The Supreme Court of Canada ruled Wednesday that security tests used by Correctional Service of Canada may discriminate against Indigenous offenders and keep them behind bars longer and in more restrictive environments.

North Korean defector to Trump: 'Don't believe Kim Jong-un'

A man who defected from North Korea has a stark warning for U.S. president Donald Trump about trusting the regime.

Watch out, Alberta — close encounters with cougars are on the rise

Wildlife experts say that as humans encroach more into cougar habitats, and as cougars adapt more to being where people live, the possibility of a close encounter is increasing.

The Current for June 12, 2018

From whether a historic meeting with North Korean leader Kim Jong-un and U.S. President Donald Trump will bring peace; to the growing conflict between cougars living with humans; to questioning cultural bias in risk assessments for Indigenous prisoners ... This is The Current.

Canadian company says it can make cost-effective fuel by sucking carbon dioxide from the air

Carbon Engineering is a Canadian company that sucks carbon out of the air and converts it to fuel. New research conducted by its founder suggests the company's methods could be a viable tool in the fight against climate change.

U.S. activists inspired by Canada's inquiry into missing and murdered Indigenous women

As U.S. faces up to its own problem of missing and murdered Indigenous women, what can the country learn from Canada’s success — and failures?

Rift between Trump and Trudeau could be first step towards a recession, warns former foreign affairs minister

The war of words between U.S. President Donald Trump and Canada's Prime Minister Justin Trudeau has been called "unprecedented" by observers. Former foreign affairs minister Peter MacKay says it's alarming and could even lead to a recession if it persists.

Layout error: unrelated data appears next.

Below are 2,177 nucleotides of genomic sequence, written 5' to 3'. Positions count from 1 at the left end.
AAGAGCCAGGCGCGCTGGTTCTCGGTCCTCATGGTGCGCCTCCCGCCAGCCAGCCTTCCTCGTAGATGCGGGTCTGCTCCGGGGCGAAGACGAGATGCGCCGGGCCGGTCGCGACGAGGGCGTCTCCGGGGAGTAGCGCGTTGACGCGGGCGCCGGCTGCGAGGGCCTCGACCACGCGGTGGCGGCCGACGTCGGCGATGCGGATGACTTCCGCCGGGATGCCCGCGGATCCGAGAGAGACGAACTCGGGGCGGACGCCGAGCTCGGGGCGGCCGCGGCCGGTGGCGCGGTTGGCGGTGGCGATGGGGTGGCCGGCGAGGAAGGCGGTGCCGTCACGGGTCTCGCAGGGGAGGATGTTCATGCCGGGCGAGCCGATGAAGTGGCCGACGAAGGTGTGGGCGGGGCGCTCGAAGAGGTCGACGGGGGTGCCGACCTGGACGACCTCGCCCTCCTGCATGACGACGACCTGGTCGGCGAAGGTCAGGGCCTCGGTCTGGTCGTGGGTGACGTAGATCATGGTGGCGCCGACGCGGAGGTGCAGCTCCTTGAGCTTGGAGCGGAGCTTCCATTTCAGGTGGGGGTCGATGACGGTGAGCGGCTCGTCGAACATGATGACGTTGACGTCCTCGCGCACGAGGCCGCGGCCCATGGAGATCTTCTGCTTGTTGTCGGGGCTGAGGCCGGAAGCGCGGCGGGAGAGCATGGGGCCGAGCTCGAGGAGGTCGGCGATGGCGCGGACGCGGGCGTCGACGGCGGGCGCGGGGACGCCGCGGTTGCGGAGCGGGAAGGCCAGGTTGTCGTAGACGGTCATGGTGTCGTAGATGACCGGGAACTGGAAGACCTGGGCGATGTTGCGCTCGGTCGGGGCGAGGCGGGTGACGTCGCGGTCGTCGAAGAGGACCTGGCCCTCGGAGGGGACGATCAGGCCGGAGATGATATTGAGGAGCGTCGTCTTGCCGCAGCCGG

The Current for June 11, 2018

From how the war of words between Prime Minister Justin Trudeau and U.S. President Donald Trump will affect the future of NAFTA; to MMIW cases gaining traction in the U.S. after an indifference to the issue; to turning captured carbon into fuel ... This is The Current.

'Interesting times': Political heavyweights assess Doug Ford's win in Ontario

As Ontario welcomes a new incoming premier and a seismic shift in the political landscape, we speak to three political heavyweights about what this means for the province, and the rest of Canada.

Could marijuana help people get off opioids, or are we swapping one addiction for another?

The potential for cannabis to wean people off opioid addiction is getting renewed attention after Canopy Growth, Canada's biggest marijuana grower, gave UBC $2.5 million research endowment to investigate the idea.

From piety to prosperity: What obituary trends reveal about society's shifting values

What does the state of today’s obituaries say about life as we know it?

The Current for June 8, 2018

From what a PC majority win means for Ontario and the rest of Canada, to the potential of cannabis in the fight against the opioid crisis, and what the trend of painfully honest obits says about changing attitudes towards death and journalism ... This is The Current.

U.S. government treats Puerto Rico with 'disdain' in aftermath of Hurricane Maria, says lawyer

People in Puerto Rico have watched friends and relatives die as the infrastructure crumbled in the wake of Hurricane Maria last September. As the new hurricane season starts, people on the island say they are ill-equipped to cope with another storm.